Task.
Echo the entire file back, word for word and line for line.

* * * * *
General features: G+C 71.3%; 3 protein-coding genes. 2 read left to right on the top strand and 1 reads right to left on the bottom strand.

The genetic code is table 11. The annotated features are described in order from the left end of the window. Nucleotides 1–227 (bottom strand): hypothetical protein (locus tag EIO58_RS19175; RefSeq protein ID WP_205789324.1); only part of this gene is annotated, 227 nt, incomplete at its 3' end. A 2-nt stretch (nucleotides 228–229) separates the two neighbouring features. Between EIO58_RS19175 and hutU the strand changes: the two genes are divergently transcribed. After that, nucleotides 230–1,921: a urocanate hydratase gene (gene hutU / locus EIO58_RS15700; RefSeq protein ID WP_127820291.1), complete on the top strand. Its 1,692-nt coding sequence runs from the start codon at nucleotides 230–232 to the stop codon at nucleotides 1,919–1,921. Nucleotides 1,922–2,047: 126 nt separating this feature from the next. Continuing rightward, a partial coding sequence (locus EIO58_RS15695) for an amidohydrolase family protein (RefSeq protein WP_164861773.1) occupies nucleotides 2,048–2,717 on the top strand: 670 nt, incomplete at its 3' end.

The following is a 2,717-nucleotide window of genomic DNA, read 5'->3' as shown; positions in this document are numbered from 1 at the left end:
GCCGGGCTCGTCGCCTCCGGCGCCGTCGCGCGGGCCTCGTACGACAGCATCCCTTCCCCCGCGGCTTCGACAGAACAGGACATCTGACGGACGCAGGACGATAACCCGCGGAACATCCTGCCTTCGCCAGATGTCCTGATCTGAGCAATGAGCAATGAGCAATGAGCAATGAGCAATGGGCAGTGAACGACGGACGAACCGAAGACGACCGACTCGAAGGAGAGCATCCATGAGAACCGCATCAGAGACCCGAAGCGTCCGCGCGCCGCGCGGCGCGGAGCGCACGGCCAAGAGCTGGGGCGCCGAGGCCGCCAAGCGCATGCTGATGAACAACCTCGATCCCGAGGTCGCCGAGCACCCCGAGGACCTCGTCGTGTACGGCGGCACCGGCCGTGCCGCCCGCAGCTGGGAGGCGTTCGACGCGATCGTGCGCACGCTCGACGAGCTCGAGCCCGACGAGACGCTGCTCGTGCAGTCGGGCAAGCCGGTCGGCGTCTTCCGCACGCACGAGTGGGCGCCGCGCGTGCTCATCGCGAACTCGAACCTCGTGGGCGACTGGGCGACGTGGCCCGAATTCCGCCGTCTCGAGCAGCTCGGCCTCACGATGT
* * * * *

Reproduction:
General features: G+C 71.3%; 3 protein-coding genes. 2 read left to right on the top strand and 1 reads right to left on the bottom strand.

The genetic code is table 11. The annotated features are described in order from the left end of the window. Nucleotides 1–227 (bottom strand): hypothetical protein (locus tag EIO58_RS19175; RefSeq protein ID WP_205789324.1); only part of this gene is annotated, 227 nt, incomplete at its 3' end. A 2-nt stretch (nucleotides 228–229) separates the two neighbouring features. Between EIO58_RS19175 and hutU the strand changes: the two genes are divergently transcribed. After that, nucleotides 230–1,921: a urocanate hydratase gene (gene hutU / locus EIO58_RS15700; RefSeq protein ID WP_127820291.1), complete on the top strand. Its 1,692-nt coding sequence runs from the start codon at nucleotides 230–232 to the stop codon at nucleotides 1,919–1,921. Nucleotides 1,922–2,047: 126 nt separating this feature from the next. Continuing rightward, a partial coding sequence (locus EIO58_RS15695) for an amidohydrolase family protein (RefSeq protein WP_164861773.1) occupies nucleotides 2,048–2,717 on the top strand: 670 nt, incomplete at its 3' end.

The following is a 2,717-nucleotide window of genomic DNA, read 5'->3' as shown; positions in this document are numbered from 1 at the left end:
GCCGGGCTCGTCGCCTCCGGCGCCGTCGCGCGGGCCTCGTACGACAGCATCCCTTCCCCCGCGGCTTCGACAGAACAGGACATCTGACGGACGCAGGACGATAACCCGCGGAACATCCTGCCTTCGCCAGATGTCCTGATCTGAGCAATGAGCAATGAGCAATGAGCAATGAGCAATGGGCAGTGAACGACGGACGAACCGAAGACGACCGACTCGAAGGAGAGCATCCATGAGAACCGCATCAGAGACCCGAAGCGTCCGCGCGCCGCGCGGCGCGGAGCGCACGGCCAAGAGCTGGGGCGCCGAGGCCGCCAAGCGCATGCTGATGAACAACCTCGATCCCGAGGTCGCCGAGCACCCCGAGGACCTCGTCGTGTACGGCGGCACCGGCCGTGCCGCCCGCAGCTGGGAGGCGTTCGACGCGATCGTGCGCACGCTCGACGAGCTCGAGCCCGACGAGACGCTGCTCGTGCAGTCGGGCAAGCCGGTCGGCGTCTTCCGCACGCACGAGTGGGCGCCGCGCGTGCTCATCGCGAACTCGAACCTCGTGGGCGACTGGGCGACGTGGCCCGAATTCCGCCGTCTCGAGCAGCTCGGCCTCACGATGT